Family Bible Study Lesson for June 30- God Wants Me to Be Kind
June 14 2002 by James Baldwin , 2 Kings 4:1-17

Family Bible Study Lesson for June 30: God Wants Me to Be Kind | Friday, June 14, 2002

Friday, June 14, 2002

Family Bible Study Lesson for June 30: God Wants Me to Be Kind

By James Baldwin 2 Kings 4:1-17

I love the story of the business executive who was waiting in a crowded airport. Before boarding his plane he noticed a young boy alone in the corner, crying. The executive went to the boy and asked if he were lost.

The boy answered, "Yes."

The man took the boy to the nearest ticket counter and had the agent page the child's mother. While waiting for the mother to arrive the man bought the child ice cream and sat beside him on the floor.

The boy looked up at the man and asked, "Mister, are you God?"

"No," the man replied. "I'm just one of His children."

After thinking a minute, the boy said, "I figured you must be kin to Him."

Kindness is one of the characteristics that sets us apart as a child of God.

Meeting needs (2 Kings 4:1-7) The focus of this section is supposed to be on the kindness of Elisha who asked the woman, "How can I help you?"

I admire the woman of the story as well. She was willing to ask for help.

Oftentimes pride gets in the way of our being willing to admit our need.

Perhaps because her situation was so desperate, she swallowed her pride and sought out help. She was willing to offer what she had. Admittedly she did not have much in the way of resources; yet she identified and offered the little oil she had in her house. She was willing to think big. The blessing God had for her was limited only by the faith she had to receive it. The oil stopped flowing as soon as the jars she procured had been filled.

Because she had faith to think big, God was able to fill enough jars for the woman and her sons to live.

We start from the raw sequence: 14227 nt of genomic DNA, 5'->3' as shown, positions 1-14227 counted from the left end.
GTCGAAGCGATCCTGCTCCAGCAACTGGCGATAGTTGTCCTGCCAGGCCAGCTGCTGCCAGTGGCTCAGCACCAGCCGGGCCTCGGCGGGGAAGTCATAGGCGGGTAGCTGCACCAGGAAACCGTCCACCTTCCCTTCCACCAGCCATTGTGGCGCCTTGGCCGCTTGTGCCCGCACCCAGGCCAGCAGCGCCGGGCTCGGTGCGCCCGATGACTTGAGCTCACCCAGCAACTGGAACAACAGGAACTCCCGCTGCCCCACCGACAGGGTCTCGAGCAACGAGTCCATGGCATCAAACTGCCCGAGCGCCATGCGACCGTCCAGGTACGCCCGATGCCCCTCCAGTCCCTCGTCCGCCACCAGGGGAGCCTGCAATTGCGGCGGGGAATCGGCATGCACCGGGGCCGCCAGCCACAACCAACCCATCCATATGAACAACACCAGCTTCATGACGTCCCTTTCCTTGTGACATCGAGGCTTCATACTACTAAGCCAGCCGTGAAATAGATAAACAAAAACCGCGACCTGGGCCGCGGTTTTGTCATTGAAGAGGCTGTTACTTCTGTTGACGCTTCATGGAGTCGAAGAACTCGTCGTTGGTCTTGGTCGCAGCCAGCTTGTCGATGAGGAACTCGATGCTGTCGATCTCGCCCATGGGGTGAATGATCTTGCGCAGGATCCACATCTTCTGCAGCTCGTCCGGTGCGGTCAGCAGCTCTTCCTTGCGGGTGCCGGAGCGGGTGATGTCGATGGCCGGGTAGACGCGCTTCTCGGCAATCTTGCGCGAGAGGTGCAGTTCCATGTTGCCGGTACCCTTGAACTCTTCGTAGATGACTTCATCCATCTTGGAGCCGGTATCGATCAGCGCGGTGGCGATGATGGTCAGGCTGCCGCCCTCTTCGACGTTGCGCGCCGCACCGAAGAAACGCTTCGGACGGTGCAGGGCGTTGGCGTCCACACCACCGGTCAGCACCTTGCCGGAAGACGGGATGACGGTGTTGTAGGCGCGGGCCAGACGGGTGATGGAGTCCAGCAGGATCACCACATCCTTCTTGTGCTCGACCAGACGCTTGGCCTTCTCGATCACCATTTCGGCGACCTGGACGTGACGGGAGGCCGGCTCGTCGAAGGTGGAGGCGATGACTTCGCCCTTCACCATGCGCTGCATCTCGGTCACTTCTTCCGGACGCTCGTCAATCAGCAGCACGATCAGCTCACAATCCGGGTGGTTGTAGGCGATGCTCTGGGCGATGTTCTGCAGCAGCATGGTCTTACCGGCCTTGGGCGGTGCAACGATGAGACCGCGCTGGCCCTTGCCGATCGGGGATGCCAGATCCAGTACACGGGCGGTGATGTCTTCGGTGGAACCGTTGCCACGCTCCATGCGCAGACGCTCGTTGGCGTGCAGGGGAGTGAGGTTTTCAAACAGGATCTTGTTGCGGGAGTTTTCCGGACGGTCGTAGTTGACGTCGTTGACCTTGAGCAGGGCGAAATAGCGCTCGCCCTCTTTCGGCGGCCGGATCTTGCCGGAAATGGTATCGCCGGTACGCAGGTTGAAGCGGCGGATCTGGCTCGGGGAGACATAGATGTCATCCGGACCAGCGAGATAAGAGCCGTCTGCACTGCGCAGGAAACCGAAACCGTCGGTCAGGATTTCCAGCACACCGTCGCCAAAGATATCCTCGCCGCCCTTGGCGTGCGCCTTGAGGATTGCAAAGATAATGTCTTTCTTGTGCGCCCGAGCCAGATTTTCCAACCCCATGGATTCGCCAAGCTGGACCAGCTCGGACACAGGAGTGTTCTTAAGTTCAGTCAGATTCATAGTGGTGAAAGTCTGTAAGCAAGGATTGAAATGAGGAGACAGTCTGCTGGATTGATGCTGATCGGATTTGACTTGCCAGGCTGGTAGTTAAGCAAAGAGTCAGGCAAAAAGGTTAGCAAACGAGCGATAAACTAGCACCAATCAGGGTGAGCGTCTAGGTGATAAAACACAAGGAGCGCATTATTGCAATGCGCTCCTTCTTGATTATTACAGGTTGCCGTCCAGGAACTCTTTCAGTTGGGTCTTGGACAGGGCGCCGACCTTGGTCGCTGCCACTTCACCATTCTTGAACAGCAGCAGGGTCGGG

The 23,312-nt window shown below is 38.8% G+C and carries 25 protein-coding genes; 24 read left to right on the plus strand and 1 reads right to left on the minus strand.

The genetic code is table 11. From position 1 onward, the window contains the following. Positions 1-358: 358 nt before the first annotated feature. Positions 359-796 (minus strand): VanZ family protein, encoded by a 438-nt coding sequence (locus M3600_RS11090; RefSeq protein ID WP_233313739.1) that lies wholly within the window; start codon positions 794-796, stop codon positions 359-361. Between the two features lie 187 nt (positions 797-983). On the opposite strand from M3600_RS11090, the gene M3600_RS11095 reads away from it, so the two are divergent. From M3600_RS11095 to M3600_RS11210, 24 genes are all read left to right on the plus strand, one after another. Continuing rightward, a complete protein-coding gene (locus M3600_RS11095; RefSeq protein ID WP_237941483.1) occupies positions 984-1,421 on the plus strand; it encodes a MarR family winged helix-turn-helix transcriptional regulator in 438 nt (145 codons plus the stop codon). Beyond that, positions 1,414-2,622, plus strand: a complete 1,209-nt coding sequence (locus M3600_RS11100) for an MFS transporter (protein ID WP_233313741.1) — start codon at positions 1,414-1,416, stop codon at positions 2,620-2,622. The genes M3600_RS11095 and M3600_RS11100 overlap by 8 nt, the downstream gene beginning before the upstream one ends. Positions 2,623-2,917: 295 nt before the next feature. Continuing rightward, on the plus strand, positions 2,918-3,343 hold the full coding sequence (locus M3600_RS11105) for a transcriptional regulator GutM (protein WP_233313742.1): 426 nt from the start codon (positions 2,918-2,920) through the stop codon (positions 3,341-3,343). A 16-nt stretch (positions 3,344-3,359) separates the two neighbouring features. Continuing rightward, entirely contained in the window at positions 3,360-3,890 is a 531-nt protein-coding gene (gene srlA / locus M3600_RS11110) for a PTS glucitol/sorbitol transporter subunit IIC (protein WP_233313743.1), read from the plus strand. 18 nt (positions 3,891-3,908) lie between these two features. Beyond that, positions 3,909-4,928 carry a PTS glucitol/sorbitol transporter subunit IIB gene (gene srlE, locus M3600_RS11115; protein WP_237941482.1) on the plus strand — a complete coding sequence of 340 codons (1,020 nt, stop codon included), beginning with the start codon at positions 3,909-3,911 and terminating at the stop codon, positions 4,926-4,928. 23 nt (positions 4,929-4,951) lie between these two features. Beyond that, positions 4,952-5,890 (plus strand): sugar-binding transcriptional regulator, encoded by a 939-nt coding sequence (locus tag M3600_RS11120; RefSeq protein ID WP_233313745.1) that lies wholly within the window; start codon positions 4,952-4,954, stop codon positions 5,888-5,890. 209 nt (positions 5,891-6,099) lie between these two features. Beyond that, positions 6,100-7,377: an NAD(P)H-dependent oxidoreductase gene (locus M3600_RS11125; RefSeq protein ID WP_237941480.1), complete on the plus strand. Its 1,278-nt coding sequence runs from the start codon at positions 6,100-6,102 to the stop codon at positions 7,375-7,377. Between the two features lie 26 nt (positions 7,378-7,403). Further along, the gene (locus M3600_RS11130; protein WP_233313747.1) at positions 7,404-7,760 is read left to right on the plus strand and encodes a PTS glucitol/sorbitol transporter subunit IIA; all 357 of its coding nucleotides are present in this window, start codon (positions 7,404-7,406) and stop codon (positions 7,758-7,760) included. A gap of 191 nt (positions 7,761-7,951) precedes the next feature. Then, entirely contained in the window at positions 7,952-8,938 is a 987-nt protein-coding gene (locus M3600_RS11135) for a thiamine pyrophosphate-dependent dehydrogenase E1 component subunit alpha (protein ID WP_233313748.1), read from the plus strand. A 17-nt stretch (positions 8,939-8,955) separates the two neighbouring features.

It is a consistent principle throughout Scripture that the measure of our faith determines the measure of God's work. When Jesus came to His hometown, "He did not do many miracles there because of their lack of faith" (Matt. 13:58).

Extending hospitality (2 Kings 4:8-10) In addition to being a trademark of Southern culture, hospitality is a spiritual gift. Romans 12 list several of the spiritual gifts God has provided for His children to build up the body of Christ and to glorify His name. Although some commentators include only verses 6-8, I believe the list continues through verse 13.

Hospitality and other acts of kindness are to be offered to the least likely recipients (Matt. 25:40), and the least likely to be able to reciprocate (Luke 6:34). The woman of Shunem apparently had no expectations that she would get anything in return for her kindness.

That is what makes kindness such an astonishing thing to nonbelievers. "Why would you offer to do something kind for me? What is the catch?" they ask.

We, then, have the privilege of telling them of the love and kindness of God who loved us and gave His Son for us.

Asking nothing in return (2 Kings 4:11-17) Moved by the woman's kindness, Elisha asked what favor he could do in return for her hospitality.

The woman showed her integrity in not asking anything from this man she recognized was a holy man of God.

Unwilling to take her "Nothing" for an answer, Elisha promised her the improbable blessing of a child.

Kindness loses some of its impact when payback is expected. Doing good becomes little more than tit-for-tat.

A popular movie several years ago offered a different response to those who desire to reciprocate an act of kindness. "Pay it Forward" was the idea of a young boy who was challenged by his teacher to devise a plan to make a difference in his world. Rather than "paying back" an act of kindness, the recipient was to "pay it forward," to find someone else in need to whom they could demonstrate kindness.

What if Christians started such a plan and gave God the credit? I believe our world would be a little bit brighter.

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6/14/2002 12:00:00 AM by James Baldwin , 2 Kings 4:1-17 | with 0 comments
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